What is a Low-Carb Diet: History and Facts

Low-Carb Diet History and Quick Facts

Just what is a low-carb diet? To fully answer this question, take a quick dive into the history and facts behind reducing carbohydrate consumption to achieve health goals.

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Sure, some folks plunge into a low-carb diet without giving it much thought or even really understanding what they’re getting into. Others take a more analytical approach by studying research, facts, and history first. I appreciate the enthusiasm of the first group. At the same time, you can avoid pitfalls and frustration if you take the time to understand some of the basics first.

What is a Low-Carb Diet?

Here at KetoComfortFoods.Love, we tend to focus on diets the National Institute of Health describes as very low carb. That’s what works for us, but you may have different goals and physical requirements. A low-carbohydrate diet plan may suggest a range of limits:

  • Very low: 20g to 50g of carbohydrates per day
  • Low: 51g to 130g of carbohydrates per day
  • Moderate: 26% to 40% of calories in carbohydrates per day
  • High: Over 40% of calories in carbohydrates per day

How Does a Low-Carb Diet for Weight Loss Work?

A hypothesis called the carbohydrate-insulin model supports low-carbohydrate diets. Restricting carbohydrates should reduce the demand for insulin, and insulin encourages the body to store fat. The theory also suggests that this reduction helps improve metabolic function, thus helping with weight loss.

According to the NIH, this model supports faster weight loss, at least during the first six to twelve months studied. After all, if your body is less inclined to store fat, that should make it easier to lose it. Some other benefits the theory suggests include:

  • The carbohydrate restriction may also help alleviate other health issues, like high blood sugar. Overall, success with losing weight can also improve health markers and fitness. Better physical and metabolic fitness can enhance weight loss diets.
  • Finally, quicker results can help motivate people to comply with a carb-restricted diet. Most dieters will agree that sticking with their eating plan is more than half the battle.
  • Naturally, losing weights still relies on reducing calories consumed. At the same time, eating fewer starches or sugars and more protein and fat may help people feel satiated while cutting calories.

History of Low-Carb Dieting

Doctors didn’t intent the low-carbohydrate diet when they published the last popular book on the subject. Instead, the idea behind this nutritional therapy arose and evolved through the centuries and even millennia.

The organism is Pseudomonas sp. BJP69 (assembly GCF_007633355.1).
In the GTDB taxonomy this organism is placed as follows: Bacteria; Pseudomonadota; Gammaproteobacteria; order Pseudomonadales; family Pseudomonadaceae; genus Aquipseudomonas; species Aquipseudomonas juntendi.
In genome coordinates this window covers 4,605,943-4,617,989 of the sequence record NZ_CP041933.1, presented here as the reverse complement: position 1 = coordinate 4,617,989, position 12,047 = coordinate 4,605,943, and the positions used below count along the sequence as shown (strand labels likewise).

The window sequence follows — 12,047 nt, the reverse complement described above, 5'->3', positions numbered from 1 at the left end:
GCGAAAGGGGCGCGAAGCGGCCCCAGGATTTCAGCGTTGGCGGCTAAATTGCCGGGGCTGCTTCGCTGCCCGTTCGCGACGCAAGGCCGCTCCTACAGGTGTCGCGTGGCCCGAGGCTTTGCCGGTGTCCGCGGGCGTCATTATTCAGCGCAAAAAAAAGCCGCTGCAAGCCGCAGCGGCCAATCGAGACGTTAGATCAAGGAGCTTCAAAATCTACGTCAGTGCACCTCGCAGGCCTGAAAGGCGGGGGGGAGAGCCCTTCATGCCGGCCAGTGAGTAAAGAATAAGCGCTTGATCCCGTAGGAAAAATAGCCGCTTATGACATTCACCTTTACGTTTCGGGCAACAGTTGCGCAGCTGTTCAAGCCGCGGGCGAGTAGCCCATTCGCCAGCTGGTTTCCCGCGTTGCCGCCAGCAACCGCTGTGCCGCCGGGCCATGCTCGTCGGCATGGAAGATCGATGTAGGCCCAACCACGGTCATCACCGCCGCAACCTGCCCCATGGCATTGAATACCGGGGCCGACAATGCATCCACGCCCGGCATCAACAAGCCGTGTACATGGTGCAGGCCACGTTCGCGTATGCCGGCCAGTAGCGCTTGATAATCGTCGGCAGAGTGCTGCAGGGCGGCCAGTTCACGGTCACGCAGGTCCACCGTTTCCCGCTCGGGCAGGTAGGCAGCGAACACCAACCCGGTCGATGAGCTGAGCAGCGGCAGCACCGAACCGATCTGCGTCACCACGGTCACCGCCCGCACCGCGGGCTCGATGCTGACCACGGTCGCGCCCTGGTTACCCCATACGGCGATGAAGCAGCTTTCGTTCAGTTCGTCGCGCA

According to Dr. Ananya Mandal, low-carb diets first became widespread during the 1920s as doctors used them as a modified fast to help treat epilepsy. The introduction of anti-seizure meds reduced reliance on diet as therapy. However, not everybody responded well to the drugs, so doctors might still prescribe the diet to treatment-resistant patients.

As long as as the 1860s, a formerly obese Englishman named William Banting published a weight loss guide, based on his own experience. The guide became a bestseller and advised dieters to give up potatoes, sugar, beets, butter, and milk. Today’s low-carb diets generally don’t restrict butter, but some keto proponents watch fat intake to reduce calories.

Archeologists have found documents from as long as as Ancient Greece and India prescribing various fasts to remedy various ailments. Like Mr. Banting, these ancient doctors may not have understood macronutrients, carbohydrates, protein, and fat.

Remember that the first doctors who researched low-carbohydrate diets as a treatment for diabetes and epilepsy considered them a type of modified fast. Unlike a typical fast or water fast, participants don’t need to starve themselves. Instead, they simply restrict carbohydrates.

In the 1960s, doctors found that medium-chain triglycerides, called MCTs, could allow patients to consume more protein and carbohydrates and still produce ketones, an effect of a ketogenic diet. Many healthcare providers offered patients a modified low-carb diet with the addition of MCT oil.

What is a Low-Carb Diet Today?

In the 1970s, Dr. Atkins revived interest in low-carb diets as a tool to lose and manage weight. Since then, numerous book have offered variations of this original plan. Some other health issues that low-carb diets may still help manage include PCOS, pre-diabetes, diabetes, and epilepsy. An increasing amount of research also supports carbohydrate restriction to help manage mental issues, like bipolar disorder, depression, and schizophrenia.

Standard diets, sometimes called the Standard American Diet (SAD), still predominate in the United States. According to an article on the Wall Street Journal, about 5% of Americans consume a low-carb diet every year.

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